In The Wake Of A Superstorm The Debate Continues – Who Should Pay For The Dunes?

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by Joseph Grather / New Jersey Condemnation Law

The debate continues – Can government force private property owners to donate their private property for strengthening a dune system for the benefit the general public when the next superstorm hits?  Not in the U. S. of A.

A recent National Public Radio program discussed the topic and interviewed property owners and government officials.  Governor Christie appeared to blame the property owners:  ”We had municipalities who were offered this assistance and residents refused to sign the easement because they didn’t want it to block their view. Well, they don’t have to worry about that now. They got no house.”

But despite this attempt to lay blame, a property owners’ refusal to consent cannot stop a bona fide public use, such as the dune project designed by the Army Corps of Engineers.

Essentially, the government’s position is two-fold.  First, it suggests that dune replenishment projects were delayed because some beachfront owners did not consent to the government’s effort to create or increase dunes on those owners’ properties.  But that position is without merit, since the government has always had the right to take those property interests by eminent domain. New Jersey is a “quick take” State and the government could obtain ownership and possession of the property it needs on an accelerated basis.  So any owner’s refusal has no legal bearing on whether the dunes could have been created before Sandy.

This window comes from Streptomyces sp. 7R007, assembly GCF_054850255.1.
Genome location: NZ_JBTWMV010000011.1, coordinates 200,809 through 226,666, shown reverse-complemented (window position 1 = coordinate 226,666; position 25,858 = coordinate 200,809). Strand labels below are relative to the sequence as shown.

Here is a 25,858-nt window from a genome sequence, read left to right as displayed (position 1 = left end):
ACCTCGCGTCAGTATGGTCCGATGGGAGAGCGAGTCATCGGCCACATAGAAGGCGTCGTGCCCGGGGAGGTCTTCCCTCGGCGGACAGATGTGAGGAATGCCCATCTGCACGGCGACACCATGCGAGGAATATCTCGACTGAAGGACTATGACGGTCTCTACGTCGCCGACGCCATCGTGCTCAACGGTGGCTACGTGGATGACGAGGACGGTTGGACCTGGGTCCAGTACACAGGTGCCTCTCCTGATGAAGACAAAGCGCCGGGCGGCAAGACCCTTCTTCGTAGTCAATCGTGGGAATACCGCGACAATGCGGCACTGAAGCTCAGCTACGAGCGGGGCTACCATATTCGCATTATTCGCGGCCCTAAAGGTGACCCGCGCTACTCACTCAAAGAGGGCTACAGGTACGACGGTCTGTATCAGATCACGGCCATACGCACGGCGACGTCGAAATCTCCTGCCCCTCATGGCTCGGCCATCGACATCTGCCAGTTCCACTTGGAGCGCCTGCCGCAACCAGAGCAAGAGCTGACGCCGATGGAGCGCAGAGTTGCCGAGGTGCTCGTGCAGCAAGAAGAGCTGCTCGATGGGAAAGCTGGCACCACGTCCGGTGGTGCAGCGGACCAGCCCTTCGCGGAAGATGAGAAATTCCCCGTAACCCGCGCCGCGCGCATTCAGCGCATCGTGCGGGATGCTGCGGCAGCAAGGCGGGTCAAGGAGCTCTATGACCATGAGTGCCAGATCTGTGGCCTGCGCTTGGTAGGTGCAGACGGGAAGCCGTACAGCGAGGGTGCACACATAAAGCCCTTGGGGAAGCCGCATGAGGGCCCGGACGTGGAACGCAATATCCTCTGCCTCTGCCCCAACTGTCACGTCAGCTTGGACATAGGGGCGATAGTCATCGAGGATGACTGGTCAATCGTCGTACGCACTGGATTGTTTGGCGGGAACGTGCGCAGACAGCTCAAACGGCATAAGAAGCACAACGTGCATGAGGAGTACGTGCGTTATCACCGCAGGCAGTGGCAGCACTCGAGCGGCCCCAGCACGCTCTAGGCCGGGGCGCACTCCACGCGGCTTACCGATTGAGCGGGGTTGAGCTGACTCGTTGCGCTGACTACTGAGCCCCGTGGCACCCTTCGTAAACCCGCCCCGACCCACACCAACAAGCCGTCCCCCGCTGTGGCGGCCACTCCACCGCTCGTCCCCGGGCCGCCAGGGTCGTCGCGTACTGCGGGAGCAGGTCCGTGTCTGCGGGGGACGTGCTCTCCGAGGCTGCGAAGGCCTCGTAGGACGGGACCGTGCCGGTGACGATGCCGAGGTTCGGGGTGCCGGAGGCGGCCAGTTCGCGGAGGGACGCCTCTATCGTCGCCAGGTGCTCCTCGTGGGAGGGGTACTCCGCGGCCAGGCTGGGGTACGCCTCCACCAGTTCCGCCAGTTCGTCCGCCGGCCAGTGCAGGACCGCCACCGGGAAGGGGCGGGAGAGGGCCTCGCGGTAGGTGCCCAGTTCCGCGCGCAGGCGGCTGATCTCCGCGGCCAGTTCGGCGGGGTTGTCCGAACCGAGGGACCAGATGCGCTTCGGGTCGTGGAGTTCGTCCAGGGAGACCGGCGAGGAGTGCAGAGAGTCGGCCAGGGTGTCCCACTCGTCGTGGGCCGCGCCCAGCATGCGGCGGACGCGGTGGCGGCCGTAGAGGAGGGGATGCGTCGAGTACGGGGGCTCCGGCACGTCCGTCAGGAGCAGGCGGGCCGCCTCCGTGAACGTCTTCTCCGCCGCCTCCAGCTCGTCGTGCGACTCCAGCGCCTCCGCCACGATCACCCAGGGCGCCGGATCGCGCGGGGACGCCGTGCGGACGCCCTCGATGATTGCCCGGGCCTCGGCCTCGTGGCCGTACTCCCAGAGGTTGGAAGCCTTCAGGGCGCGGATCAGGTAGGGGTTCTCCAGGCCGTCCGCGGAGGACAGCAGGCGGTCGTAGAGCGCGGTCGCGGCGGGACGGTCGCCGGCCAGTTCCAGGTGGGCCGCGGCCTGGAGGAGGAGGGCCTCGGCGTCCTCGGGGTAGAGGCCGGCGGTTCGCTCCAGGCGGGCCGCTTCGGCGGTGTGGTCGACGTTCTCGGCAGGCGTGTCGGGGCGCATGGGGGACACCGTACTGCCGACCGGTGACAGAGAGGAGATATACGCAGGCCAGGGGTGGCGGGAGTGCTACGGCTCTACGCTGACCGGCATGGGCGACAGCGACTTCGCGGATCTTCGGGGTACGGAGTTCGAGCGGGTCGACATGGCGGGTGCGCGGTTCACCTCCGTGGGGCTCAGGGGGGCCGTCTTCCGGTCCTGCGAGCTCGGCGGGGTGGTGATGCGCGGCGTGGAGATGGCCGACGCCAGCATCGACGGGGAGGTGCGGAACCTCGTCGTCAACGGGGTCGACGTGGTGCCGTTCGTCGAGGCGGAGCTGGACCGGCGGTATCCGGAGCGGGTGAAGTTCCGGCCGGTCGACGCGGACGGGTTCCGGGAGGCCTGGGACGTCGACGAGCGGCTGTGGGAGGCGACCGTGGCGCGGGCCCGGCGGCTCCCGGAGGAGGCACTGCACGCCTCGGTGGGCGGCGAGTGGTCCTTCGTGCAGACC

Second, the government contends that it would have been cost prohibitive to strengthen the dune system without beach-front property owners donating their private property for the public good.  (Sounds more communistic than democratic).  However, before the storm, the estimated cost to strengthen the dunes was $118 million.  After the storm, the estimated cost of the damage:

  • Insured Losses: $10 – 20 Billion
  • Total Economic Damage: $30 – 50 Billion

Certainly, $118,000,000 is less than $50,000,000,000.

According to the Army Corps and the State, at least some of the damage would have been avoided had the dunes been strengthened (and not all of the estimated damages arise from damages to beach-front properties).  The question is – how can government not do everything within its power to prevent the disaster from happening again?

In the end requiring owners to donate their property would be contrary to the New Jersey Constitution and the United States Constitution:  ”Private property shall not be taken for public use without just compensation.” (NJ Const. Art. I, Par. 20).

Cut down, we shall grow back stronger.

Imagine, for a moment, that the government took part of someone’s private property to create a public road.  In that situation, would anyone disagree that the affected property owner would be entitled to just compensation for the taking of a part of his or her property?  In this dune replenishment saga, the same issues exist – the government is building the dunes on private property, taking part of the private property, to benefit all property owners.  Why should the private property owners NOT be entitled to just compensation?   The public benefits as a whole, so the public should be required to bear the cost, not just the affected owners.

This one promises to stick around for a while, so we’ll be monitoring it as it unfolds.

Originally published by New Jersey Condemnation Law; republished with permission

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